Each week we publish the text of our Gaelic Word of the Week podcast here with added facts, figures and photos for Gaelic learners who want to learn a little about the language and about the Scottish Parliament – Pàrlamaid na h-Alba. This week our word is mapaichean – maps.
Every school– sgoil – in Scotland – Alba has recently received a copy of our new Scottish Parliament 2021 election map.
For this reason, this week’s Word of the Week is mapaichean – maps.
Our map – mapa – shows the makeup of the new session of the Parliament, showing all the MSPs, which constituency or region they represent and which party, if any, they belong to.
The map – mapa – is available in both English – Beurla – and Gaelic – Gàidhlig on our website.
Amongst other things, the mapa features the names of every parliamentary constituency and region.
We often use Gaelic placenames here at Pàrlamaid na h-Alba not only for the map but also because the Parliament works with communities throughout Scotland – Alba and we use the Gaelic for these areas for our Gaelic publications, social media and more.
But how do we know the Gaelic placenames?
All Gaelic speakers know the Gaelic names for the main towns, cities and islands in Scotland – Alba – and probably many more in their local area too. However, when we’re talking about a small area which isn’t often discussed or perhaps about an area which hasn’t been a Gaelic speaking community for a long time, it can be difficult to know what the correct Gaelic form is – even when it is clear that it is a name which originated in Gaelic!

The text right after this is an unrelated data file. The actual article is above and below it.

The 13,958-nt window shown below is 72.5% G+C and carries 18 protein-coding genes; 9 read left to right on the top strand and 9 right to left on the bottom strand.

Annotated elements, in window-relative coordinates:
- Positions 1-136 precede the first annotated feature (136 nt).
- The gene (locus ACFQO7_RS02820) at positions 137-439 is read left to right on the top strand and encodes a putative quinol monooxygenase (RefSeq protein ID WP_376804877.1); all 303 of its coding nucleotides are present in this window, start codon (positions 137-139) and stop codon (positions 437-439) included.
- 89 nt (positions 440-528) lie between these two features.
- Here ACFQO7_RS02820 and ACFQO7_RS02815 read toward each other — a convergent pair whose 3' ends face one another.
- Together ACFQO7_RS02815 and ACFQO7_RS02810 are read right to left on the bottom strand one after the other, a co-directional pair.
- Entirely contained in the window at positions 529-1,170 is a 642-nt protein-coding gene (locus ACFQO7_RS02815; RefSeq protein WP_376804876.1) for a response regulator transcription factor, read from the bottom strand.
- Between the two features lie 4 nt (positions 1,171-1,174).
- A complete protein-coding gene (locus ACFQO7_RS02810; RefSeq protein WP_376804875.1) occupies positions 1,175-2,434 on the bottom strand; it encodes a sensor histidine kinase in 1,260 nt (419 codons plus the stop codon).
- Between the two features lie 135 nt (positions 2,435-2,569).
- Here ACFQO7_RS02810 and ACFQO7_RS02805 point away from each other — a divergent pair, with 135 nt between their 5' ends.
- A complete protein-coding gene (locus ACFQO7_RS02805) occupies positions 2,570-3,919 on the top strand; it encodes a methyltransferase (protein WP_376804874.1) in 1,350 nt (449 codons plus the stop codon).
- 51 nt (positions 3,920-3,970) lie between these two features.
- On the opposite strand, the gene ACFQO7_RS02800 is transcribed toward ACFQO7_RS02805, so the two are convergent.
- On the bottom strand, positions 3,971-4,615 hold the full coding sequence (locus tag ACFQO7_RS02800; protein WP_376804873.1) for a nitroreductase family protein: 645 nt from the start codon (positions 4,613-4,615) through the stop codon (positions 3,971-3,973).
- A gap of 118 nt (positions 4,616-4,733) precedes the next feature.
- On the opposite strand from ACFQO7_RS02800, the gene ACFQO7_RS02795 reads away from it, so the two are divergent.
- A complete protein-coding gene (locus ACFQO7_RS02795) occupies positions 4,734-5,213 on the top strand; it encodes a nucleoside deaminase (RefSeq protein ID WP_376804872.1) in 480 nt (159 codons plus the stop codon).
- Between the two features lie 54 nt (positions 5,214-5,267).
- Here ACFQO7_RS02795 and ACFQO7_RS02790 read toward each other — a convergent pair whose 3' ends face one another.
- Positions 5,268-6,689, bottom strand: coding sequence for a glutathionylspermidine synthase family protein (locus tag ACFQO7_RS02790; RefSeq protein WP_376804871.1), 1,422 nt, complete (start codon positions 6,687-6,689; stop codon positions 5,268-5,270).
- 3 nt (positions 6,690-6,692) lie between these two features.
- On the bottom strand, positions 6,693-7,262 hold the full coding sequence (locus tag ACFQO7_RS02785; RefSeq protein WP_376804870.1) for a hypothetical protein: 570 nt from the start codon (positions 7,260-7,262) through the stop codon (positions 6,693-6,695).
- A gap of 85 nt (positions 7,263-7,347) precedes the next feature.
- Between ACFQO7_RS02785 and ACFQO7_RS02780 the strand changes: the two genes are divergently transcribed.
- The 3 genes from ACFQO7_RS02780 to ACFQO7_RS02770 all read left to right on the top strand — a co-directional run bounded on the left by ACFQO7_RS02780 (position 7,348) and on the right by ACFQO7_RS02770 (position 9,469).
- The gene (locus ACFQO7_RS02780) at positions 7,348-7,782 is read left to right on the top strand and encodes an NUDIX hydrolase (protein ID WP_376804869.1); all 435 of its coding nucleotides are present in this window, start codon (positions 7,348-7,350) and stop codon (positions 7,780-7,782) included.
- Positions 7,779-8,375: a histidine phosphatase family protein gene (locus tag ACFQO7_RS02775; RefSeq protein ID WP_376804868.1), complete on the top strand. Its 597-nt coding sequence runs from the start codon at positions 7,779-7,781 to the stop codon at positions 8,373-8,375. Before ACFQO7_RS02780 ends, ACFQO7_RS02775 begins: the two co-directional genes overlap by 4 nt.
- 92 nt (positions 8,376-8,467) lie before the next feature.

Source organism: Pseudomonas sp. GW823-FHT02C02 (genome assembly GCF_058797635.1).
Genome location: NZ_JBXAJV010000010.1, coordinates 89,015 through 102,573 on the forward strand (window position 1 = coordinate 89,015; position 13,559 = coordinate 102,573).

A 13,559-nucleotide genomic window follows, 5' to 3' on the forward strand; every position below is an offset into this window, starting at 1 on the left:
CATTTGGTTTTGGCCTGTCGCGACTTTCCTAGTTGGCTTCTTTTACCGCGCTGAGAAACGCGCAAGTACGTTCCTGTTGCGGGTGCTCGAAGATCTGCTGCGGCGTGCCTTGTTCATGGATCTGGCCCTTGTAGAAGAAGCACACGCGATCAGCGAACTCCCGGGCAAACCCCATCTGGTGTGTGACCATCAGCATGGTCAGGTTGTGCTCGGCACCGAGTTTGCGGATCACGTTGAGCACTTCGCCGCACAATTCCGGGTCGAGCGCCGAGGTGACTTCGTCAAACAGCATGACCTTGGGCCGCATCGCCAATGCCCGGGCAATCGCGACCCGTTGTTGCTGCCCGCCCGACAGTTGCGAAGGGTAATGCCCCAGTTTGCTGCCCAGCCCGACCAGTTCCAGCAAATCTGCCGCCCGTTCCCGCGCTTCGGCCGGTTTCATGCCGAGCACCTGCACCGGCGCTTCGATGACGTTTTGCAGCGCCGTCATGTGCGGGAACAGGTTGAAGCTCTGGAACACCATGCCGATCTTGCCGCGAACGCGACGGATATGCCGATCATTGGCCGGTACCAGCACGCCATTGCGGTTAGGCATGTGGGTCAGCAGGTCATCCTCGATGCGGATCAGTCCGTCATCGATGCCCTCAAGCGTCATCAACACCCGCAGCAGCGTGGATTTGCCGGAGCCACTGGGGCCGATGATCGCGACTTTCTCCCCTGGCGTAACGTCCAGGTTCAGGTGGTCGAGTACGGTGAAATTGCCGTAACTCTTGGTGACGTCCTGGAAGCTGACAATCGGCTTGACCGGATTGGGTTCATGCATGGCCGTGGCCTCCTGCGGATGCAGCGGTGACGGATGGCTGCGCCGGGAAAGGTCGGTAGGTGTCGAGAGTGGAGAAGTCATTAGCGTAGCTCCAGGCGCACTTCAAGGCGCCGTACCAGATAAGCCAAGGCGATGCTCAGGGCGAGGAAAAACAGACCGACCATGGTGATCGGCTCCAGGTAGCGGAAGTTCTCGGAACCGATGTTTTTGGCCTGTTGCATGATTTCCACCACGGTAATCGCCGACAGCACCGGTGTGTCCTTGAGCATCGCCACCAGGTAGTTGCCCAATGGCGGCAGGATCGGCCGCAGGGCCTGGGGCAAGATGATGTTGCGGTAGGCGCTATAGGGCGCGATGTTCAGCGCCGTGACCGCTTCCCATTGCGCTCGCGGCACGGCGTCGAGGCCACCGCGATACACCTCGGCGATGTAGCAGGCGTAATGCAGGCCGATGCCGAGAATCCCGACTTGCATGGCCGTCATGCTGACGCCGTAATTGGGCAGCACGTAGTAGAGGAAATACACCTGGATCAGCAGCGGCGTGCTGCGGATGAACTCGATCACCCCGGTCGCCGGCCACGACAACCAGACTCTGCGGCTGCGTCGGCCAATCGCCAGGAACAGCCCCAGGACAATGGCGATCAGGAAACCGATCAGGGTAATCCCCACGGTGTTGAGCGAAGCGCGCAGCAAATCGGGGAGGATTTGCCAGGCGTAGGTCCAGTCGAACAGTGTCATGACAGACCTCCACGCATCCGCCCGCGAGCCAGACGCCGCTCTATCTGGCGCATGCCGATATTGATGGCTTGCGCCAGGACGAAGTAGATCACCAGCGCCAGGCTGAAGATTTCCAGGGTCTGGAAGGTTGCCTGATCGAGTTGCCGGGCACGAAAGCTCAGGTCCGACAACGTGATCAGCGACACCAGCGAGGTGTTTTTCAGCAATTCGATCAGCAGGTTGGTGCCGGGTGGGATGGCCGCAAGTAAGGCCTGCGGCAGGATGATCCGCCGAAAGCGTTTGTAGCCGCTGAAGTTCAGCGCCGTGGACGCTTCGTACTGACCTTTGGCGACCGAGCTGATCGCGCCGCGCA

So, when we are looking for a Gaelic name to put mapaichean or in a publication, we turn to a group called Ainmean-àite na h-Alba – Gaelic Placenames of Scotland – the national expert group on Gaelic placenames. These are the people who conduct academic research on the correct forms of Gaelic placenames for such things as railway station signs, road signs and indeed maps – mapaichean so the chances are that you’ll have seen some of their work!
It was also Ainmean-àite na h-Alba who researched the Gaelic versions of the Scottish Parliament constituencies and regions for us.
Placenames sometimes even appear in the titles of legislation such as the Pow of Inchaffray Drainage Commission (Scotland) Act 2019 – or in Gaelic Achd Coimisean Drèanaidh Pholl Aifrinn (Alba) 2019; and the Stirling-Alloa-Kincardine Railway and Linked Improvements Act 2004 – Achd Rathad-iarainn Shruighlea, Almhagh is Cheann Chàrdainn agus Leasachadh Ceangailte 2004.
If you want to look up some Gaelic placenames for yourself, check out the Ainmean-àite na h-Alba website and database of placenames.
This week’s Gaelic Word of the Week is mapa.
If you would like a free copy of our map, drop us a line at the email address below.
Gaelic Development Officer